oes every successful athlete have a bullet-proof confidence? I believe that in order to be successful both in sports and life, you must have confidence in yourself, however, it can be considered a relative term when it comes to comparing the strengths and weaknesses within an athlete.
What do I mean by that? Have you ever held yourself back from acting on something you have a feeling you can’t perform it as well as someone else? Let me give you an example. Say you are a basketball player and according to your own opinion, your strength is in doing layups and your weakness in say free throws.
When it comes to doing layup drills, you tend to just keep doing the same way as you have always been doing because you know you can get the balls in if you do that same way. You are afraid of doing the layup in another style or position because if you do so, you run the risk of not getting the balls in as much as the original style that you have always been using.
Yes it’s about looking good, but most importantly, subconsciously you think that if you try something new, you do not have that confidence that the balls will enter the net more than half the time. This is an example of what I mean by holding back and it’s a huge problem prohibiting talented players like you from stepping up in your game.
Do you also know that top athletes have the same feeling as you do? So what’s the difference? They have the courage. It all starts with having that self-belief and confidence mindset that confidence will be built over experiences.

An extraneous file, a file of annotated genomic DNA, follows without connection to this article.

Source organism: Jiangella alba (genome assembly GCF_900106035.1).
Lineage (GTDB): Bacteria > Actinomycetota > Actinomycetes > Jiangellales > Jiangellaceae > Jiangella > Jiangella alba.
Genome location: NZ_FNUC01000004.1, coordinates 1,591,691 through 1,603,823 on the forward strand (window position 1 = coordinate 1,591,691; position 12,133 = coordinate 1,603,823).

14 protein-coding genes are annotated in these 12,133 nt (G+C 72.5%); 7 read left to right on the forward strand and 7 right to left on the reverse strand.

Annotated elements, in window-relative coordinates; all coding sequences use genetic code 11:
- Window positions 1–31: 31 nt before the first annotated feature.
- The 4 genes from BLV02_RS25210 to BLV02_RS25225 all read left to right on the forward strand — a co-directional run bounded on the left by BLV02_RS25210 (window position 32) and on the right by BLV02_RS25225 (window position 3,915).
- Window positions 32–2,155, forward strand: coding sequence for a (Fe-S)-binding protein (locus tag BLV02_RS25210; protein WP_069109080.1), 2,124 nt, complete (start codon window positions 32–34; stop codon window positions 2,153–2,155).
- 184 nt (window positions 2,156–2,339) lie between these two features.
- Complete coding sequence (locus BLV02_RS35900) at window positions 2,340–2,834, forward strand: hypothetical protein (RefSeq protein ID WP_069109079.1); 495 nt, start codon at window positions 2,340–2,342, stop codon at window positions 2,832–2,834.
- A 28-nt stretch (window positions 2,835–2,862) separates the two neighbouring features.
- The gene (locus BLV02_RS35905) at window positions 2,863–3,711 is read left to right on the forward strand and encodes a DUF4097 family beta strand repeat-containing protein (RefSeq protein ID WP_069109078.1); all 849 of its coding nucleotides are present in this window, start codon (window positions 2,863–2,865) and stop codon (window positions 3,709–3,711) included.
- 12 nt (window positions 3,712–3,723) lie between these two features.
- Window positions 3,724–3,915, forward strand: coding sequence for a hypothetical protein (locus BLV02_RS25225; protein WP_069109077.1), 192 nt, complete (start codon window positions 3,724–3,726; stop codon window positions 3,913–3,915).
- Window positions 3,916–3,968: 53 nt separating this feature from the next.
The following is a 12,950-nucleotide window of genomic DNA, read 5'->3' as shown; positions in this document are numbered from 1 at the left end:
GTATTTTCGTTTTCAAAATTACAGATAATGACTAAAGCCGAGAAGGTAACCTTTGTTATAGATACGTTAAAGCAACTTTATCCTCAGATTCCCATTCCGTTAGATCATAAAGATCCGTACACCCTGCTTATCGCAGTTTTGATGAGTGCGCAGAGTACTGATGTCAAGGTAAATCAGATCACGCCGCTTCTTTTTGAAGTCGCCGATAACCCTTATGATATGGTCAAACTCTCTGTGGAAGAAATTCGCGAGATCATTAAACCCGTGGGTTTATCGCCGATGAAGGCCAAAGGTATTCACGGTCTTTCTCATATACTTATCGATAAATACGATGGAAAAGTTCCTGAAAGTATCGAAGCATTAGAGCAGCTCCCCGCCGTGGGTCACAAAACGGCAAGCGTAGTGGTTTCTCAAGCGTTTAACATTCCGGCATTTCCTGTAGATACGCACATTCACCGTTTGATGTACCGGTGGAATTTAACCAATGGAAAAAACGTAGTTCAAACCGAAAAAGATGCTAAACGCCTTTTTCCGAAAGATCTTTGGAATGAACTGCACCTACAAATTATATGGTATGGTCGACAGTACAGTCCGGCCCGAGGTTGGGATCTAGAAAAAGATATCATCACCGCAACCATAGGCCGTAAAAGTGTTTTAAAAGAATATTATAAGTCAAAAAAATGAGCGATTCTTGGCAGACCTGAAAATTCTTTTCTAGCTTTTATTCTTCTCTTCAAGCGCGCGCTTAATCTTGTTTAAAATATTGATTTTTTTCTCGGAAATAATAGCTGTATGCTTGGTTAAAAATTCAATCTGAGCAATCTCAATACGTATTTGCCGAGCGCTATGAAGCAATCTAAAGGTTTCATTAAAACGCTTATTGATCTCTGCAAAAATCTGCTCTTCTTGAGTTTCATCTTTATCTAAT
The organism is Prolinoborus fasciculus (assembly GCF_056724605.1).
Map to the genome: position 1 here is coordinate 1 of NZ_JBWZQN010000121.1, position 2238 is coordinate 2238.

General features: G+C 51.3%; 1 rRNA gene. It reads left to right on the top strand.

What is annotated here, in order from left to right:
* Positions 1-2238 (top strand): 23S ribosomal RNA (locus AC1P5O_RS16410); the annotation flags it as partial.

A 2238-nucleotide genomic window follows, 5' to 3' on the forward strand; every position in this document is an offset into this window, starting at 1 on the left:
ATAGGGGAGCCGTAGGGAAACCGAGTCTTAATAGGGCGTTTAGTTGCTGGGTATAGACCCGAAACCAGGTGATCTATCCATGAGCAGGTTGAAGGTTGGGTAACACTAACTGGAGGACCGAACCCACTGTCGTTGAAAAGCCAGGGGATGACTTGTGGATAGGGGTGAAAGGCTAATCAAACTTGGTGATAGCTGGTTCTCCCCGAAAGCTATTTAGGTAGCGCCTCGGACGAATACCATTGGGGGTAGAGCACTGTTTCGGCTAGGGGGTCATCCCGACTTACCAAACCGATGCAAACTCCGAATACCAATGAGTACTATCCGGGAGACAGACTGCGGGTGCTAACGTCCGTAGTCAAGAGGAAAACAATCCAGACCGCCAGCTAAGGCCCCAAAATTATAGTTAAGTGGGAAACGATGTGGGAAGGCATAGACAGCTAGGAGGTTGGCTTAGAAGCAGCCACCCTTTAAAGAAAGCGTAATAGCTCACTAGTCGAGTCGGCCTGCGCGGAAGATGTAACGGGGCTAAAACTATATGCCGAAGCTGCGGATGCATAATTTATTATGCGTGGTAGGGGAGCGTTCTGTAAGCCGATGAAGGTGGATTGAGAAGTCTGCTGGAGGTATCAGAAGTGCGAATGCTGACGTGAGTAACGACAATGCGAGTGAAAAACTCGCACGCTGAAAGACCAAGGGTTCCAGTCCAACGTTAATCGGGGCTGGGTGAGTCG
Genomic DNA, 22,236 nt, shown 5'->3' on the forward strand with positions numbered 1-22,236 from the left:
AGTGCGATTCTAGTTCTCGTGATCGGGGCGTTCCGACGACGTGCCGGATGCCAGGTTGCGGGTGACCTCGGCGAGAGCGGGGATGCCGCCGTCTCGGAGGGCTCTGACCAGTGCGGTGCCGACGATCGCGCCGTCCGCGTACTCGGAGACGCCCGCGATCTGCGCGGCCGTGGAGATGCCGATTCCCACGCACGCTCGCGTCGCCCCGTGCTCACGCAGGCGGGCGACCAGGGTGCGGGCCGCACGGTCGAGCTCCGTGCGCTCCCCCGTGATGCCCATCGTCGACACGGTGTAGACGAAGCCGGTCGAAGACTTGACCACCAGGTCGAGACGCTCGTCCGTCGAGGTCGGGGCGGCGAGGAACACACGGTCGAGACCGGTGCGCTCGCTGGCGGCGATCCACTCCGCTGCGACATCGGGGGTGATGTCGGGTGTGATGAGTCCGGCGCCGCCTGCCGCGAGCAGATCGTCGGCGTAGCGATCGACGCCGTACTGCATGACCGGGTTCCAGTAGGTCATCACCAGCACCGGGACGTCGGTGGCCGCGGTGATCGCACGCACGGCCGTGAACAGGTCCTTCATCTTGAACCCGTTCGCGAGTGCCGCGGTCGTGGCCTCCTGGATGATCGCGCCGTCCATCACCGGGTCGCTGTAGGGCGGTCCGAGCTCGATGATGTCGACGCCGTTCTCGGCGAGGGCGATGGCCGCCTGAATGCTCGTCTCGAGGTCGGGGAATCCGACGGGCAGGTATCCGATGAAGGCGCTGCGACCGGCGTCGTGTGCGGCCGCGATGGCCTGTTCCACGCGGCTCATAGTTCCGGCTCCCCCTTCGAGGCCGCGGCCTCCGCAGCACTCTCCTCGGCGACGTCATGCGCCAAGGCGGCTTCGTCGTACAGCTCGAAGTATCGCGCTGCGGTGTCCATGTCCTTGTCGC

Elite athletes know for sure that they will show weakness, they will fail at times, they can try and try over and over again yet they can’t score. But ultimately, they know that they get better at it the more they go through it, because as the process repeats, they learn new things from each step, then they improve upon it the next try, and again the next time.
As they go about that, their confidence account starts to fill up, from possibly zero to maybe about half, and more over time.
There’s always a lead time for you to prepare before any competition. So say you are competing in an international meet six months later. You don’t just wait for that competition day to arrive and fight it out and expect to win. You have six months to prepare, and that’s the time when you have a great plan all mapped out to not just get yourself physically ready, but to fill up your confidence account.
If your confidence level six months back is like zero, you have six months to build it up to a hundred percent, it’s possible!
Throughout these six months, what successful athletes do is to do things that they are sure they will feel unsafe if they perform them during the competition. So think about yourself actually entering the competition ground right this moment.
What is the area which you have the least confidence in and you know you may have to face six months time? Back to the basketball example. Say you are not familiar with faking a pass and you need to do that to get past some opponents.
So practice that time and again right now all the way up to when your competition starts. You must take action on anything that you fear that you know you will need to face in the competition. That’s what this preparation time is for.
It’s only when you take action in face of fear, your fear literally disappears. Take bold action and you get a boost in your confidence.
People are not born with confidence. Maybe there are people who look confidence. But everyone has their own confidence account to keep track off. And every athlete has to be accountable for their own account to be ready for their games.
How about you, do you have a secret sauce to boosting your confidence bank? Tell us about it right here.
Photo of Shawn Marion by Danny Bollinger